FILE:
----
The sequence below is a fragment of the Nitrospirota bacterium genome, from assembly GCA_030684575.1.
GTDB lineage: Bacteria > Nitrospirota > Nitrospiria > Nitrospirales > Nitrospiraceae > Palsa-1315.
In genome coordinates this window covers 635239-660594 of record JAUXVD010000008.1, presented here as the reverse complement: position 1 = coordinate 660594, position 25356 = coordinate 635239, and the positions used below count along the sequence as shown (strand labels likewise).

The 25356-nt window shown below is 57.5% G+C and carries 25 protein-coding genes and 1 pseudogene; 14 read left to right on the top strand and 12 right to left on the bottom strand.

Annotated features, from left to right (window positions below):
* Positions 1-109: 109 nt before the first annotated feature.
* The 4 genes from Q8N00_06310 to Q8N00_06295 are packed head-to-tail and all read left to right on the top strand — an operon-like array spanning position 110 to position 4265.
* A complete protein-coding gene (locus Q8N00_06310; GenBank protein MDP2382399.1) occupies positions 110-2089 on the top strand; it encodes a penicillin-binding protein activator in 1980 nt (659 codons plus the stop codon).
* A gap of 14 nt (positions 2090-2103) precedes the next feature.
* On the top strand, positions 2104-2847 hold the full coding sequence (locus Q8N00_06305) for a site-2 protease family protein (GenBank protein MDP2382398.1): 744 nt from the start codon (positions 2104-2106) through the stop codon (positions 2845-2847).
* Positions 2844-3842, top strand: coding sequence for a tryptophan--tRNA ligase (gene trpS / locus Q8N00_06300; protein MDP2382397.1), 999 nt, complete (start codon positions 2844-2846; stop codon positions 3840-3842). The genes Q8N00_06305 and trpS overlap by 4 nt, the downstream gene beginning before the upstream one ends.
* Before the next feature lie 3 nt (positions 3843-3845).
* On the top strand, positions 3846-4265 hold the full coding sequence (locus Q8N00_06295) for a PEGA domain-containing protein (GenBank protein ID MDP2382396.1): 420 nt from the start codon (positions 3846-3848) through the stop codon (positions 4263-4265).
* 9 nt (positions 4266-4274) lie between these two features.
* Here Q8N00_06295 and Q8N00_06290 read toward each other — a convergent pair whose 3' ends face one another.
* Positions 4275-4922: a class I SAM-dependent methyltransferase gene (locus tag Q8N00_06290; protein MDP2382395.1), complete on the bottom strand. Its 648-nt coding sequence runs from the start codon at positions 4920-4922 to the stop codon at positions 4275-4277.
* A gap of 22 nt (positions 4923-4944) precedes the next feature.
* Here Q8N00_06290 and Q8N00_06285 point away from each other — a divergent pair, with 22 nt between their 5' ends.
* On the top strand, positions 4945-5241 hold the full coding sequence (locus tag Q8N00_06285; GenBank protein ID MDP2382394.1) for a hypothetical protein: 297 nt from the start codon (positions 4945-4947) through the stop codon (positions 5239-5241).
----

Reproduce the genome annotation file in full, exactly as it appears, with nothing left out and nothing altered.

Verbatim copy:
The sequence below is a fragment of the Nitrospirota bacterium genome, from assembly GCA_030684575.1.
GTDB lineage: Bacteria > Nitrospirota > Nitrospiria > Nitrospirales > Nitrospiraceae > Palsa-1315.
In genome coordinates this window covers 635239-660594 of record JAUXVD010000008.1, presented here as the reverse complement: position 1 = coordinate 660594, position 25356 = coordinate 635239, and the positions used below count along the sequence as shown (strand labels likewise).

The 25356-nt window shown below is 57.5% G+C and carries 25 protein-coding genes and 1 pseudogene; 14 read left to right on the top strand and 12 right to left on the bottom strand.

Annotated features, from left to right (window positions below):
* Positions 1-109: 109 nt before the first annotated feature.
* The 4 genes from Q8N00_06310 to Q8N00_06295 are packed head-to-tail and all read left to right on the top strand — an operon-like array spanning position 110 to position 4265.
* A complete protein-coding gene (locus Q8N00_06310; GenBank protein MDP2382399.1) occupies positions 110-2089 on the top strand; it encodes a penicillin-binding protein activator in 1980 nt (659 codons plus the stop codon).
* A gap of 14 nt (positions 2090-2103) precedes the next feature.
* On the top strand, positions 2104-2847 hold the full coding sequence (locus Q8N00_06305) for a site-2 protease family protein (GenBank protein MDP2382398.1): 744 nt from the start codon (positions 2104-2106) through the stop codon (positions 2845-2847).
* Positions 2844-3842, top strand: coding sequence for a tryptophan--tRNA ligase (gene trpS / locus Q8N00_06300; protein MDP2382397.1), 999 nt, complete (start codon positions 2844-2846; stop codon positions 3840-3842). The genes Q8N00_06305 and trpS overlap by 4 nt, the downstream gene beginning before the upstream one ends.
* Before the next feature lie 3 nt (positions 3843-3845).
* On the top strand, positions 3846-4265 hold the full coding sequence (locus Q8N00_06295) for a PEGA domain-containing protein (GenBank protein ID MDP2382396.1): 420 nt from the start codon (positions 3846-3848) through the stop codon (positions 4263-4265).
* 9 nt (positions 4266-4274) lie between these two features.
* Here Q8N00_06295 and Q8N00_06290 read toward each other — a convergent pair whose 3' ends face one another.
* Positions 4275-4922: a class I SAM-dependent methyltransferase gene (locus tag Q8N00_06290; protein MDP2382395.1), complete on the bottom strand. Its 648-nt coding sequence runs from the start codon at positions 4920-4922 to the stop codon at positions 4275-4277.
* A gap of 22 nt (positions 4923-4944) precedes the next feature.
* Here Q8N00_06290 and Q8N00_06285 point away from each other — a divergent pair, with 22 nt between their 5' ends.
* On the top strand, positions 4945-5241 hold the full coding sequence (locus tag Q8N00_06285; GenBank protein ID MDP2382394.1) for a hypothetical protein: 297 nt from the start codon (positions 4945-4947) through the stop codon (positions 5239-5241).